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Communications technology levels the playing field; Alison Adams, senior manager, VPN products, explains why companies need to have the right people, processes and technology in place to realise their ambitions.

Byline: Alison Adams

THE global digital economy has opened doors for UK companies. Today, over half of organisations are doing business on a national scale, whilst one in eight is trading internationally.

The good news is that the opportunities just keep coming. The UK Department for Business, Innovation and Skills is committed to creating more regional autonomy and driving regional economic growth.

Whichever party wins the next election, it's clear that to reinvigorate the UK's balance sheet, incentives need to be concentrated on cities up and down Britain, and not just in the capital.

Regional Development Agencies have a big role to play in developing entrepreneurial talent, giving businesses access to much-needed financial opportunities and encouraging innovative thinking.

On this note, the internet has proven to be a useful tool in breaking down barriers, such as location and distance, that have previously held back regional businesses from competing on a national or international stage. However, to realise their ambitions, companies need to have the right people, processes and technology in place.

Research carried out in December, 2009, by Virgin Media Business found that half of British businesses think that developments in technology have made it easier for them to compete with firms on a national or international footing.

But businesses in the North-West feel somewhat differently.

Just 43% think that technology has played a part in improving international competitiveness. This is a surprising result, but it could be because many companies haven't taken advantage of the region's rising international profile. Only 7% of businesses have taken to the world-wide stage. That's the second lowest in the UK.

On top of this, a third of companies in the North-West feel that technology is no substitute for getting out and meeting people. A further 25% think that technology has "mostly just given existing customers new ways to access our products and services".

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COLLABORATION AND SOCIAL MEDIA TOOLS "My number one cost saving tip," says David Tebbutt, author of Green IT for Dummies, "would be cutting out travel and accommodation. You can substitute a lot of travel with seeing people or collaborating using a shared white space."

There are a lot of ways companies can do this, from looking at unified communication tools, making collaboration with workers and partners in other sites easier, to using SSL or IPSec VPNs to allow remote workers secure access to the internal network.

Tebbutt also uses social media tools to form and maintain relationships, inverting the usual paradigm of meeting in person then communicating online, and advocates integrating these tools into the business. Forums such as LinkedIn and Twitter have made it easier than ever to network with customers regionally and globally.

UNIFIED COMMUNICATIONS Companies are becoming increasingly disparate, with staff working from many and varied locations. Company heads are looking at how IT can help them to foster team working and productivity.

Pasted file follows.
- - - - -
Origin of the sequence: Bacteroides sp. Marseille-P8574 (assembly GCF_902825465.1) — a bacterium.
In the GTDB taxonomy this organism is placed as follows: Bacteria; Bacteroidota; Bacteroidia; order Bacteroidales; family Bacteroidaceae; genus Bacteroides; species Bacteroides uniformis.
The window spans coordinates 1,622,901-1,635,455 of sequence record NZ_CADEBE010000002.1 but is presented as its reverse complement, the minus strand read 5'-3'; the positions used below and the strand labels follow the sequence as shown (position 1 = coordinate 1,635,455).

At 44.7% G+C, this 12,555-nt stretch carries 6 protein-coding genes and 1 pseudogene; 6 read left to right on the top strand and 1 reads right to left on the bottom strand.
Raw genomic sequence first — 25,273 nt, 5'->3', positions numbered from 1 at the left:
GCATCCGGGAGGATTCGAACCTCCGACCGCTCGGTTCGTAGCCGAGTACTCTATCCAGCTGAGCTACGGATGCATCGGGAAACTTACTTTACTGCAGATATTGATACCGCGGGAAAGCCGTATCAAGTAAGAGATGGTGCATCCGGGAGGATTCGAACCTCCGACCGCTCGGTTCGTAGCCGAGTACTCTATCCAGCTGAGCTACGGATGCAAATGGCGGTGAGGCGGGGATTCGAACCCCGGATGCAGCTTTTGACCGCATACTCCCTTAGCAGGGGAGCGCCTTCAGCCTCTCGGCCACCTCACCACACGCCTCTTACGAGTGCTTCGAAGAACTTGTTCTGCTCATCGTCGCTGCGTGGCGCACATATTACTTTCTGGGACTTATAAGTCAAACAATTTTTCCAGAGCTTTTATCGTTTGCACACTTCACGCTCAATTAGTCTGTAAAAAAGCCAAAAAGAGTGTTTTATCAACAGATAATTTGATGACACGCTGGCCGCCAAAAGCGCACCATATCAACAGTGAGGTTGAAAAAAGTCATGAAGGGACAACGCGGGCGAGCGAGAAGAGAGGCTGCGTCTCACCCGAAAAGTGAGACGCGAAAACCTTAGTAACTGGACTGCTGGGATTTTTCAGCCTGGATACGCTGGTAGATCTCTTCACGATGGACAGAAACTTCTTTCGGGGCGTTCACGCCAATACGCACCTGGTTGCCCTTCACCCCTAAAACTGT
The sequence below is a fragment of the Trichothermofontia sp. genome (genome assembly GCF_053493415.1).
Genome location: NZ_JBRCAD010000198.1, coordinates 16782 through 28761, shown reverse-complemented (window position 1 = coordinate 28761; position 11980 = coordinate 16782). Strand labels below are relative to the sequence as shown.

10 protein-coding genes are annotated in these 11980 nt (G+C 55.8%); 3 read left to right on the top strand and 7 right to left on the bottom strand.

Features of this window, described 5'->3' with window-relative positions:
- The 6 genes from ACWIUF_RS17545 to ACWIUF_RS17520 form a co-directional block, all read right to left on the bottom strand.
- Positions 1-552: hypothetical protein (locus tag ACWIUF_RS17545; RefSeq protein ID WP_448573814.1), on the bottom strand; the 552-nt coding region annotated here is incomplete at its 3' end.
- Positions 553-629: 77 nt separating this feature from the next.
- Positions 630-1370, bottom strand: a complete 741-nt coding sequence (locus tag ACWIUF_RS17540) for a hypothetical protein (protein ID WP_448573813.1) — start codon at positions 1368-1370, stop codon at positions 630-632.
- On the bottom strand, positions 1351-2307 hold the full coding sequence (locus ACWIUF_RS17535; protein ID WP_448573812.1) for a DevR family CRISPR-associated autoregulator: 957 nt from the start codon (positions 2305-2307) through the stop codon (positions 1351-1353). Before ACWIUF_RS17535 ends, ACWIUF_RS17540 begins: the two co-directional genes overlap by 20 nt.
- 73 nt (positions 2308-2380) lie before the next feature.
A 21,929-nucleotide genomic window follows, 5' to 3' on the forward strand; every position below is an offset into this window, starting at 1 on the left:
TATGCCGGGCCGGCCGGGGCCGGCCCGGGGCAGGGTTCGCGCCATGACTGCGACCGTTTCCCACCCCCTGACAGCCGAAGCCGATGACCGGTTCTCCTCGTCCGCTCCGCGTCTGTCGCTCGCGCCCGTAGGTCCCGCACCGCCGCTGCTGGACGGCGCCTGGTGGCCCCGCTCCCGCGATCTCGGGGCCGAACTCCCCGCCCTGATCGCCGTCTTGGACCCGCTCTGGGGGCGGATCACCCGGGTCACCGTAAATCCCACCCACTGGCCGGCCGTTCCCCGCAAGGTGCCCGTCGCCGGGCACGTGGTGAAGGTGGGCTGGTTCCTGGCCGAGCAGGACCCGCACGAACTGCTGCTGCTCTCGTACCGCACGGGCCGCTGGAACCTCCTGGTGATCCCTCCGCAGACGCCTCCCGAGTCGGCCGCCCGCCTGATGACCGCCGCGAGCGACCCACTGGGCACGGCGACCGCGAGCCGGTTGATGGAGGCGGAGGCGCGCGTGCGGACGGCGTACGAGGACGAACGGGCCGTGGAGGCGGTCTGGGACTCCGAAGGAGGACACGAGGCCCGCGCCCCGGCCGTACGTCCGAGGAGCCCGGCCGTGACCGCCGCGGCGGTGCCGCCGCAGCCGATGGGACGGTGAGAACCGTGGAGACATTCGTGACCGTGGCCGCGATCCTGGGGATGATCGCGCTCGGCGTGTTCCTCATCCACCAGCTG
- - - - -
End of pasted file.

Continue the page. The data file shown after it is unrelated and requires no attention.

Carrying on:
Virgin Media Business's IP Multimedia product is bang on brief. A fully managed service, it brings together voiceover IP, video conferencing, presence and messaging capabilities in one application. The cost savings can be felt right across the business. Flexible working reduces overheads and allows you to widen your recruitment catchment area, ensuring that you attract the best talent.

CLOUD COMPUTING The current darling of the IT world is going to have to answer some tough questions in 2010. Cloud computing caught the attention of businesses with promises of making them leaner and meaner. Businesses who want to price their goods competitively and be more in step with market demands are seriously considering the advantages that cloud computing can deliver. To prevent a "digital divide" from emerging within the enterprise, businesses need to ask if their telecoms are up to scratch.

Companies with ready access to Next Generation Networks are likely to fare better than those that still depend on the UK's ageing legacy infrastructure.

The performance of a business's network is vital to organisations realising the efficiencies and agility that the cloud has to offer.

ETHERNET Ethernet is to business telecoms what sliced bread was to the rest of the world. With technology simplifying business communications, it was inevitable that Ethernet-based solutions would emerge as the "gold-standard". Widely understood and affordable, Ethernet is flexible enough to accommodate companies of all sizes, across multiple verticals. Plus, it's future proof. Virgin Media Business is leading the way when it comes to Ethernet.

As its network goes right past your front door, you can access Ethernet services today.

CAPTION(S):

Better communications can make business slicker and boost growth Cloud computing makes for leaner, meaner IT that increases agility The internet has proven to be a useful tool in breaking d hampered business in the past Better communications can broaden horizons Ethernet services over a fibre-optic network can power all sizes of business
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Title Annotation:Features
Publication:Daily Post (Liverpool, England)
Date:Feb 17, 2010
Words:1094
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